COMPASS CATERING SERVICES IRELAND LIMITED
1.Appeal Of Adjudication Officer Decision No ADJ-00019685
The Complainant states that he is owed wages for overtime worked. This is disputed by the Respondent.
The Complainant lodged a claim with the Workplace Relations Commission, ‘WRC’, under the Payment of Wages Act 1991.
The Adjudication Officer, ‘AO’, did not uphold this complaint.
The Complainant appealed to this Court.
SUMMARY OF COMPLAINANT ARGUMENTS:
The Complainant’s contract provided for overtime payments and a Sunday premium. He was often required to work on week-ends to train for the coming week.
The Complainant lost his clock card in September 2018. He sought a new one from his line manager but never received one.
He worked about five to ten extra hours per week but was not paid for them. He had no choice. He had to work these hours.
Miraculously, the Respondent cannot find his clock times on the relevant software.
SUMMARY OF RESPONDENT ARGUMENTS:
The Complainant is seeking payments that come to €10,000.
The first time the Respondent was aware of this claim was when it was submitted to the WRC. On review of the complaint, the Respondent discovered that clocking records for all staff except the Complainant are available. This surprised the unit manager who observed the Complainant clocking in after October 2018 when he says he lost his clock card.
Clocking records are closely monitored, so this is a cause of concern.
The Complainant, in any event, had no automatic entitlement to overtime. His contract provided that it would only be paid if authorised in advance. In accordance with his attendance requirements, the Complainant was rarely required to stay beyond 2.30pm. When it was required, the Complainant would be notified and it was agreed in advance.
During the period concerned, another Chef covered hospitality events, so there was little or no overtime assigned.
The amount claimed of €10,000 is equivalent to 200 hours in a 14 week period. This is implausible as he was only paid 68 hours in a previous 8 month period.
Mr. Mickael Jego:
Mr. Jego is the Complainant.
The witness confirmed that the contents of his submission were truthful and accurate.
Under cross examination, the witness reiterated that he had lost his clock card and that he had requested a replacement more than once, which had not been provided.
In response to questions from the Court, the witness said that the period when he had been paid overtime was not comparable to the period when he had not as there were more hospitality events in the relevant period and the hours worked were greater.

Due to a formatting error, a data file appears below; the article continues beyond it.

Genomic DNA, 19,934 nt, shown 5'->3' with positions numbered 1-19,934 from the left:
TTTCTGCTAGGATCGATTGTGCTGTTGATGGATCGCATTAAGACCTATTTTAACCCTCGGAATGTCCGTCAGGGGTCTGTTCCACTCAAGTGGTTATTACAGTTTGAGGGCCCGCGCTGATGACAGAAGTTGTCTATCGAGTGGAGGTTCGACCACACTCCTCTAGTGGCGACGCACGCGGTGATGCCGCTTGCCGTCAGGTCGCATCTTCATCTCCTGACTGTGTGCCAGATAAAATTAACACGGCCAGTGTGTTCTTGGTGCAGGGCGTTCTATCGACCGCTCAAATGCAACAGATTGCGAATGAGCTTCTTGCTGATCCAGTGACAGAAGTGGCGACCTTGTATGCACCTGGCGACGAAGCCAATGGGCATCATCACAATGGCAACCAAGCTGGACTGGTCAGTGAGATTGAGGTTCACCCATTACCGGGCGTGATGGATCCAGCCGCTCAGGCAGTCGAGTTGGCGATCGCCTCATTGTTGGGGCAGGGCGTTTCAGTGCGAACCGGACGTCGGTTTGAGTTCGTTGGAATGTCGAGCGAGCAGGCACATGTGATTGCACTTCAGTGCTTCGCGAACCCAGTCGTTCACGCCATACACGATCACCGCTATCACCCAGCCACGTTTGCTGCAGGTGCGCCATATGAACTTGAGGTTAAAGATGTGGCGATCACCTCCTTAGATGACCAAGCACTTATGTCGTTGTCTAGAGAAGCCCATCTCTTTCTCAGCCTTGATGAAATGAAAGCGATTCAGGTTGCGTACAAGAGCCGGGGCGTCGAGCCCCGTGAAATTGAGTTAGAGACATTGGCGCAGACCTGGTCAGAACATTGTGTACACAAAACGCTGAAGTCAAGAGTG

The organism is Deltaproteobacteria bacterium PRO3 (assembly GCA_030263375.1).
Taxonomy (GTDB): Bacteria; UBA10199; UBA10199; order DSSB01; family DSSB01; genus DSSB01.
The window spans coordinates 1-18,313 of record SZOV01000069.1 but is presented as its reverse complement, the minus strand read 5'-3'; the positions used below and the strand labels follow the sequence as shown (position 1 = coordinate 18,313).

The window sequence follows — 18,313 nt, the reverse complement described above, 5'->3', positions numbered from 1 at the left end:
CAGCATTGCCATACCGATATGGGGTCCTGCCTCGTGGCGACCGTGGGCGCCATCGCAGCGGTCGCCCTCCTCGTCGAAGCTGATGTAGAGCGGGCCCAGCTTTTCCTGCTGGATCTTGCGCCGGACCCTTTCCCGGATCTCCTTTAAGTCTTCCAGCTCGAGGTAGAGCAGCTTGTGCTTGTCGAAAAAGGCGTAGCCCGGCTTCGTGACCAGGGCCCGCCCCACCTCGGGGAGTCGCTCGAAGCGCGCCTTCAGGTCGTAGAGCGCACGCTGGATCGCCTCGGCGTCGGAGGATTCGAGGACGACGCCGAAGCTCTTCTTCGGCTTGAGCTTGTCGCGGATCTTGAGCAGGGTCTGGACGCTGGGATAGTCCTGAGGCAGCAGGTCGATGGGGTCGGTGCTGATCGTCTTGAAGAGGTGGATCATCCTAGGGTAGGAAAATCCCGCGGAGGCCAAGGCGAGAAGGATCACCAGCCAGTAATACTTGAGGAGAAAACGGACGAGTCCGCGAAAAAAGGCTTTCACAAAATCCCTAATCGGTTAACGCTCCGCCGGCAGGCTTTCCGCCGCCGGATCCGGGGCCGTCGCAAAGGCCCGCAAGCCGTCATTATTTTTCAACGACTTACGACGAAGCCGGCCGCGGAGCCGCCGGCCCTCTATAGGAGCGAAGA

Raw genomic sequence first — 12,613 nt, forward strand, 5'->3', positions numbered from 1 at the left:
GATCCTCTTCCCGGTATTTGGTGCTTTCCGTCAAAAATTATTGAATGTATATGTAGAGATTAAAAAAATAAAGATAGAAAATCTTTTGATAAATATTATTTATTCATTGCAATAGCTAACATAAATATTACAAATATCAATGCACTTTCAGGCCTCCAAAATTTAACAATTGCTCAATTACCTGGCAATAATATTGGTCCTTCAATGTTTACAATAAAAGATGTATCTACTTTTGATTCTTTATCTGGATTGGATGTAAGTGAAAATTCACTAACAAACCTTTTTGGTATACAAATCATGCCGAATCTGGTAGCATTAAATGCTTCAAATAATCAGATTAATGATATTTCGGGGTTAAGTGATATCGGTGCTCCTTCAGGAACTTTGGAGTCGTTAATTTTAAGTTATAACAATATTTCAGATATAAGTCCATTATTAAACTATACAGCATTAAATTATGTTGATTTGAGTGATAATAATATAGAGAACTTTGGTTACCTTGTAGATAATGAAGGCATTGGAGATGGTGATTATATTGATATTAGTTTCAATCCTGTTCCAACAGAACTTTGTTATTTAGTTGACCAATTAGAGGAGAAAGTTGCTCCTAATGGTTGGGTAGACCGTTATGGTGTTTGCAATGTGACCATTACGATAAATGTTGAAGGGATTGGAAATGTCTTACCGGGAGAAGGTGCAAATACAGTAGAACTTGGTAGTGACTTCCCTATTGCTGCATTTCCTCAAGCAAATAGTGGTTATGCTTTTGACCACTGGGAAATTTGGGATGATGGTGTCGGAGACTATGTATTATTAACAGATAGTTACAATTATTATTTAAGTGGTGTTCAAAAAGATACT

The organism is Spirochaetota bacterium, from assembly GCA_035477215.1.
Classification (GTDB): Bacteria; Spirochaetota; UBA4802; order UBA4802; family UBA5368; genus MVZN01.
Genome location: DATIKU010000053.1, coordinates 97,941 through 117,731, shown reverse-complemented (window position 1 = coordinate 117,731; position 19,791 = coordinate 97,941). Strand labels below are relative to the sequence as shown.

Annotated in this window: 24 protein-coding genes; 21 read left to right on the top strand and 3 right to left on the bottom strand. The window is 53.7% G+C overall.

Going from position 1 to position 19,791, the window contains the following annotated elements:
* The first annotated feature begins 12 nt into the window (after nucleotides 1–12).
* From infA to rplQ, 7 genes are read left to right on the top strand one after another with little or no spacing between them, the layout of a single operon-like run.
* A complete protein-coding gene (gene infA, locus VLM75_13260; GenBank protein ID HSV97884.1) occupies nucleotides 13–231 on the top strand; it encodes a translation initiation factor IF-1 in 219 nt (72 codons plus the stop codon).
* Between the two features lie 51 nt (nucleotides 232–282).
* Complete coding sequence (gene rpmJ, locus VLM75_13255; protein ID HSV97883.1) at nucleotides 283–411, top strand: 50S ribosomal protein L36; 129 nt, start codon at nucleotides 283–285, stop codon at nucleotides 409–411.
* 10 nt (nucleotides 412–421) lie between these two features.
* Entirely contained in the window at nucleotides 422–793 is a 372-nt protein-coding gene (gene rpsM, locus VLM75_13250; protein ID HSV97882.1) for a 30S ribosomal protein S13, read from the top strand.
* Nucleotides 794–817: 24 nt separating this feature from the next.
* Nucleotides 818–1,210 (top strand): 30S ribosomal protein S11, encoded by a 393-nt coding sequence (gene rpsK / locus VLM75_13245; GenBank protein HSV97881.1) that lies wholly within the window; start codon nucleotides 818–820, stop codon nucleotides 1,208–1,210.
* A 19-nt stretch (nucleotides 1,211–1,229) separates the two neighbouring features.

The witness denied that all previous overtime had been authorised in advance as he said that the need for overtime could arise and would have to be met without formality.
The witness accepted that he had not raised this issue as part of his resignation letter.
THE APPLICABLE LAW:
Payment of Wages Act,1991
“wages”, in relation to an employee, means any sums payable to the employee by the employer in connection with his employment, including—
(a) any fee, bonus or commission, or any holiday, sick or maternity pay, or any other emolument, referable to his employment, whether payable under his contract of employment or otherwise, and
(b) any sum payable to the employee upon the termination by the employer of his contract of employment without his having given to the employee the appropriate prior notice of the termination, being a sum paid in lieu of the giving of such notice
Under the Payment of Wages Act 1991, an employee is entitled to be paid, in accordance with their contract, for any hours worked.
In this case, the Complainant is claiming that he worked additional hours for which he is entitled to be paid a sum that comes to €10,000.
Unfortunately, there is no record of the claimed hours which makes it difficult for the Court to determine that they were worked. However, the Complainant contends that he lost his clock card and that, despite requests from him, it was not replaced. If the Court was to accept this, it would be necessary to take it into consideration in assessing the validity of the Complainant’s claim.
However, the Complainant is not able to produce any documentary proof that he raised this issue with any representative of the Respondent.
In those circumstances, the Court cannot conclude that it would be safe to take this aspect of the claim into account.
Therefore, the Court is left solely with the sworn evidence of the Complainant versus the absence of documentary evidence and the imbalance between the amount of claimed overtime when considered against the preceding period. While the Court can accept the evidence of the Complainant that there was an element of informality about the allocation of overtime and it was not always formally authorised in the past, the Court requires something more tangible before it could conclude, on the balance of probabilities, that the Complainant worked the hours claimed.
Therefore, having regard to all circumstances, the Court is unable to uphold the claim before it.
The Decision of the Adjudication Officer is upheld.